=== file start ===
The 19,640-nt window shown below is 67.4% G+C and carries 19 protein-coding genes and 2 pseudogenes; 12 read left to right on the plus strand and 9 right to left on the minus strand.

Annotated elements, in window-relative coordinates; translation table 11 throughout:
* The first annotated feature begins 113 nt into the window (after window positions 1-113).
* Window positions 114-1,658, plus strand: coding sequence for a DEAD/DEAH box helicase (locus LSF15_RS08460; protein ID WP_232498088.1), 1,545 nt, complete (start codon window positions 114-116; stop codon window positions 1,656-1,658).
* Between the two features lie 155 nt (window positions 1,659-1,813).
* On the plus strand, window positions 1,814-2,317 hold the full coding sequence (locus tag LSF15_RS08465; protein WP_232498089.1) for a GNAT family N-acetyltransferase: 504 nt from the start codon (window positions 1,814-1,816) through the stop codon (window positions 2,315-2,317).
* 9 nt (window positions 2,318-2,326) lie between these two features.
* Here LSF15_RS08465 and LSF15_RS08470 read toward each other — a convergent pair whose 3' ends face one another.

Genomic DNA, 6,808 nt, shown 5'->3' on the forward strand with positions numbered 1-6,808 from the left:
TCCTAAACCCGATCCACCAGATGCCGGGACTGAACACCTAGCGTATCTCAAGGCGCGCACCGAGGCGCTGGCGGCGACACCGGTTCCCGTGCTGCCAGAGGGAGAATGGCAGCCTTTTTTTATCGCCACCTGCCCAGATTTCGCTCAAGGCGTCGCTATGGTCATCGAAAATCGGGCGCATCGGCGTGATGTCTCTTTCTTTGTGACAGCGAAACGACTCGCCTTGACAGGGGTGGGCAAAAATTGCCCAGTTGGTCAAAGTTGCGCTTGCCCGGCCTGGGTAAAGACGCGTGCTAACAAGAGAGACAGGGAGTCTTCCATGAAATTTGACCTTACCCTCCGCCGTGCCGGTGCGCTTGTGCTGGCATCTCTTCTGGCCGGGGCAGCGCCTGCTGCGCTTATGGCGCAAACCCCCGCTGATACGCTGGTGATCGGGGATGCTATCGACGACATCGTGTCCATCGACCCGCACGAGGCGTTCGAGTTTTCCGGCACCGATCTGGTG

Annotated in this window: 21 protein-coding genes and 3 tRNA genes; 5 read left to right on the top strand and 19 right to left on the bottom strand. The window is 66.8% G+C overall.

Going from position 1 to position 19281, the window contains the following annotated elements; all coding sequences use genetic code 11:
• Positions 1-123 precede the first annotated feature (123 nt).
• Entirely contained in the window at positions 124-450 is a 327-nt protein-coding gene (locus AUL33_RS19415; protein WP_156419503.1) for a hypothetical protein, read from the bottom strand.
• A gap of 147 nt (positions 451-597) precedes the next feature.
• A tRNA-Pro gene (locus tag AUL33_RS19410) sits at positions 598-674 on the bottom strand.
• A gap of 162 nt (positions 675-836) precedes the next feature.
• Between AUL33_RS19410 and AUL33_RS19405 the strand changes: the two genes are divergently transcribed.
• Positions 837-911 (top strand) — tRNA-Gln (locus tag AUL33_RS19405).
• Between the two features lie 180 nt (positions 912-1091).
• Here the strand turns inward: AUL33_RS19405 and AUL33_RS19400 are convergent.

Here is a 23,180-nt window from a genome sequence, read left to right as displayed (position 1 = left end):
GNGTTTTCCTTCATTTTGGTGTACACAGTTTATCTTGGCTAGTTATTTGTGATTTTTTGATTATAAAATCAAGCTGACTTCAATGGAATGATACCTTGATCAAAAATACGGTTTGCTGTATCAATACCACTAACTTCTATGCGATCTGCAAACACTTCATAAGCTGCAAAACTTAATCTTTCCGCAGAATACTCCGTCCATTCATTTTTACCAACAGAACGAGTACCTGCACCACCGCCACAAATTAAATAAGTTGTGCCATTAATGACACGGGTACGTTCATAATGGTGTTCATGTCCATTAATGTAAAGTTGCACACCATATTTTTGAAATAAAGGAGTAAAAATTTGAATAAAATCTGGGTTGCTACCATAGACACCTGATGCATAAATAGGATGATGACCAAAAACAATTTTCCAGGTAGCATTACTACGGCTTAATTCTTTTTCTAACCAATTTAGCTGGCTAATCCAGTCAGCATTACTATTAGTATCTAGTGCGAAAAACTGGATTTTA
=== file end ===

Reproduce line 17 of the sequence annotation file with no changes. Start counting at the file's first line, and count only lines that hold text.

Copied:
• A gap of 162 nt (positions 675-836) precedes the next feature.